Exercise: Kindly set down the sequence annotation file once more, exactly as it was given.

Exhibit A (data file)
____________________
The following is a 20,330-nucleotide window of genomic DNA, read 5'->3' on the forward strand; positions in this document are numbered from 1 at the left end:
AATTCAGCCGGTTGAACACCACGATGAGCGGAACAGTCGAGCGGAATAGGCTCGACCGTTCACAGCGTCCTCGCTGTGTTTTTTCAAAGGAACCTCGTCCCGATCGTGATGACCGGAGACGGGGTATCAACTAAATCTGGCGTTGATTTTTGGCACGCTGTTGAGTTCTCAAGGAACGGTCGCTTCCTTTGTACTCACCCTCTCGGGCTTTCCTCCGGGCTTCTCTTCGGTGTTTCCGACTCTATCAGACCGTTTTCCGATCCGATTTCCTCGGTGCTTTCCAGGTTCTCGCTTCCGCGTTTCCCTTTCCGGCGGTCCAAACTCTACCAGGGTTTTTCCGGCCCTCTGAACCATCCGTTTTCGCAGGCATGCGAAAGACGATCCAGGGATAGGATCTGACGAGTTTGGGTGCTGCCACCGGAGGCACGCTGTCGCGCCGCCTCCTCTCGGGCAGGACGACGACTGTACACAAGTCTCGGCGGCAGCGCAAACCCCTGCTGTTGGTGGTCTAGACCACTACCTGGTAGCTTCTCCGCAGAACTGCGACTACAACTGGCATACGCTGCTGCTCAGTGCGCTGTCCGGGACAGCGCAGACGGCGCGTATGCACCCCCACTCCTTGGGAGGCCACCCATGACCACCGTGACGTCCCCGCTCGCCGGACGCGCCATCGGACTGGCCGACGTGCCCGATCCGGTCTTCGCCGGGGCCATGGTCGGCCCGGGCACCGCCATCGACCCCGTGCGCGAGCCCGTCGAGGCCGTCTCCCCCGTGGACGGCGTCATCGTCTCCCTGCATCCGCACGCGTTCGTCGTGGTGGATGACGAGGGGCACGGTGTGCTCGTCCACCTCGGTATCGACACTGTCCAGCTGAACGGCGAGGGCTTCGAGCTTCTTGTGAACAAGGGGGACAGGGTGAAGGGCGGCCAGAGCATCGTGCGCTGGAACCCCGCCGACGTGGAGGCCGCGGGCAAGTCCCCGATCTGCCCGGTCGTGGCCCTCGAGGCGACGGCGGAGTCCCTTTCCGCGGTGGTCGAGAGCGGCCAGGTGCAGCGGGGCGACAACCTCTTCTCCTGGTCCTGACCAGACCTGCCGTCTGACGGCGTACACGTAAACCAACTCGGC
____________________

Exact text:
The following is a 20,330-nucleotide window of genomic DNA, read 5'->3' on the forward strand; positions in this document are numbered from 1 at the left end:
AATTCAGCCGGTTGAACACCACGATGAGCGGAACAGTCGAGCGGAATAGGCTCGACCGTTCACAGCGTCCTCGCTGTGTTTTTTCAAAGGAACCTCGTCCCGATCGTGATGACCGGAGACGGGGTATCAACTAAATCTGGCGTTGATTTTTGGCACGCTGTTGAGTTCTCAAGGAACGGTCGCTTCCTTTGTACTCACCCTCTCGGGCTTTCCTCCGGGCTTCTCTTCGGTGTTTCCGACTCTATCAGACCGTTTTCCGATCCGATTTCCTCGGTGCTTTCCAGGTTCTCGCTTCCGCGTTTCCCTTTCCGGCGGTCCAAACTCTACCAGGGTTTTTCCGGCCCTCTGAACCATCCGTTTTCGCAGGCATGCGAAAGACGATCCAGGGATAGGATCTGACGAGTTTGGGTGCTGCCACCGGAGGCACGCTGTCGCGCCGCCTCCTCTCGGGCAGGACGACGACTGTACACAAGTCTCGGCGGCAGCGCAAACCCCTGCTGTTGGTGGTCTAGACCACTACCTGGTAGCTTCTCCGCAGAACTGCGACTACAACTGGCATACGCTGCTGCTCAGTGCGCTGTCCGGGACAGCGCAGACGGCGCGTATGCACCCCCACTCCTTGGGAGGCCACCCATGACCACCGTGACGTCCCCGCTCGCCGGACGCGCCATCGGACTGGCCGACGTGCCCGATCCGGTCTTCGCCGGGGCCATGGTCGGCCCGGGCACCGCCATCGACCCCGTGCGCGAGCCCGTCGAGGCCGTCTCCCCCGTGGACGGCGTCATCGTCTCCCTGCATCCGCACGCGTTCGTCGTGGTGGATGACGAGGGGCACGGTGTGCTCGTCCACCTCGGTATCGACACTGTCCAGCTGAACGGCGAGGGCTTCGAGCTTCTTGTGAACAAGGGGGACAGGGTGAAGGGCGGCCAGAGCATCGTGCGCTGGAACCCCGCCGACGTGGAGGCCGCGGGCAAGTCCCCGATCTGCCCGGTCGTGGCCCTCGAGGCGACGGCGGAGTCCCTTTCCGCGGTGGTCGAGAGCGGCCAGGTGCAGCGGGGCGACAACCTCTTCTCCTGGTCCTGACCAGACCTGCCGTCTGACGGCGTACACGTAAACCAACTCGGC